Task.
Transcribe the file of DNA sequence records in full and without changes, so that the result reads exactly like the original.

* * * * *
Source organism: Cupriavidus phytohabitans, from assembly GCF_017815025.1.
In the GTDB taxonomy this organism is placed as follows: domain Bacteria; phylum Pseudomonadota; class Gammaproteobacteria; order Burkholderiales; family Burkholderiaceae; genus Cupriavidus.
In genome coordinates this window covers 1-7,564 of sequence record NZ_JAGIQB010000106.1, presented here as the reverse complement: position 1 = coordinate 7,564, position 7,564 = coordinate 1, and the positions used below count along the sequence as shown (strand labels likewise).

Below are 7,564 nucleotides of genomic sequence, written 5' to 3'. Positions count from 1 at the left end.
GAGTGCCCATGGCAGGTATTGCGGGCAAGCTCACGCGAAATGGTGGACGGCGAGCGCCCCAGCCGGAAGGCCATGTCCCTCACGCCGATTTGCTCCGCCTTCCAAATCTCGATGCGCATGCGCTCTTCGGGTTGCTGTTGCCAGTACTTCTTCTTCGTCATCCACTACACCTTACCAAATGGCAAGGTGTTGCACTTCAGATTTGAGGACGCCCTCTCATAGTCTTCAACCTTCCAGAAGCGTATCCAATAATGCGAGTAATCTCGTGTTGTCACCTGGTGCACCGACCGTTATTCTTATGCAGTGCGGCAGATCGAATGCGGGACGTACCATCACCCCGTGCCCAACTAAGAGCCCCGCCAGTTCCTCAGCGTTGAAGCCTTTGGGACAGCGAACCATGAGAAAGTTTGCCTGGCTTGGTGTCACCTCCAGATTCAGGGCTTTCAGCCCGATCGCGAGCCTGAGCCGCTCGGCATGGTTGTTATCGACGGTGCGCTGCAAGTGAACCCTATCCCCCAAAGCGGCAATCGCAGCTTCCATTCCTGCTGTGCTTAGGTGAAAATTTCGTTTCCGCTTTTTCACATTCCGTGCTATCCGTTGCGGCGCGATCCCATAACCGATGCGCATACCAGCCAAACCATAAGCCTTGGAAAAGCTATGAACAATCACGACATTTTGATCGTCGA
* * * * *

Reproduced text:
Source organism: Cupriavidus phytohabitans, from assembly GCF_017815025.1.
In the GTDB taxonomy this organism is placed as follows: domain Bacteria; phylum Pseudomonadota; class Gammaproteobacteria; order Burkholderiales; family Burkholderiaceae; genus Cupriavidus.
In genome coordinates this window covers 1-7,564 of sequence record NZ_JAGIQB010000106.1, presented here as the reverse complement: position 1 = coordinate 7,564, position 7,564 = coordinate 1, and the positions used below count along the sequence as shown (strand labels likewise).

Below are 7,564 nucleotides of genomic sequence, written 5' to 3'. Positions count from 1 at the left end.
GAGTGCCCATGGCAGGTATTGCGGGCAAGCTCACGCGAAATGGTGGACGGCGAGCGCCCCAGCCGGAAGGCCATGTCCCTCACGCCGATTTGCTCCGCCTTCCAAATCTCGATGCGCATGCGCTCTTCGGGTTGCTGTTGCCAGTACTTCTTCTTCGTCATCCACTACACCTTACCAAATGGCAAGGTGTTGCACTTCAGATTTGAGGACGCCCTCTCATAGTCTTCAACCTTCCAGAAGCGTATCCAATAATGCGAGTAATCTCGTGTTGTCACCTGGTGCACCGACCGTTATTCTTATGCAGTGCGGCAGATCGAATGCGGGACGTACCATCACCCCGTGCCCAACTAAGAGCCCCGCCAGTTCCTCAGCGTTGAAGCCTTTGGGACAGCGAACCATGAGAAAGTTTGCCTGGCTTGGTGTCACCTCCAGATTCAGGGCTTTCAGCCCGATCGCGAGCCTGAGCCGCTCGGCATGGTTGTTATCGACGGTGCGCTGCAAGTGAACCCTATCCCCCAAAGCGGCAATCGCAGCTTCCATTCCTGCTGTGCTTAGGTGAAAATTTCGTTTCCGCTTTTTCACATTCCGTGCTATCCGTTGCGGCGCGATCCCATAACCGATGCGCATACCAGCCAAACCATAAGCCTTGGAAAAGCTATGAACAATCACGACATTTTGATCGTCGA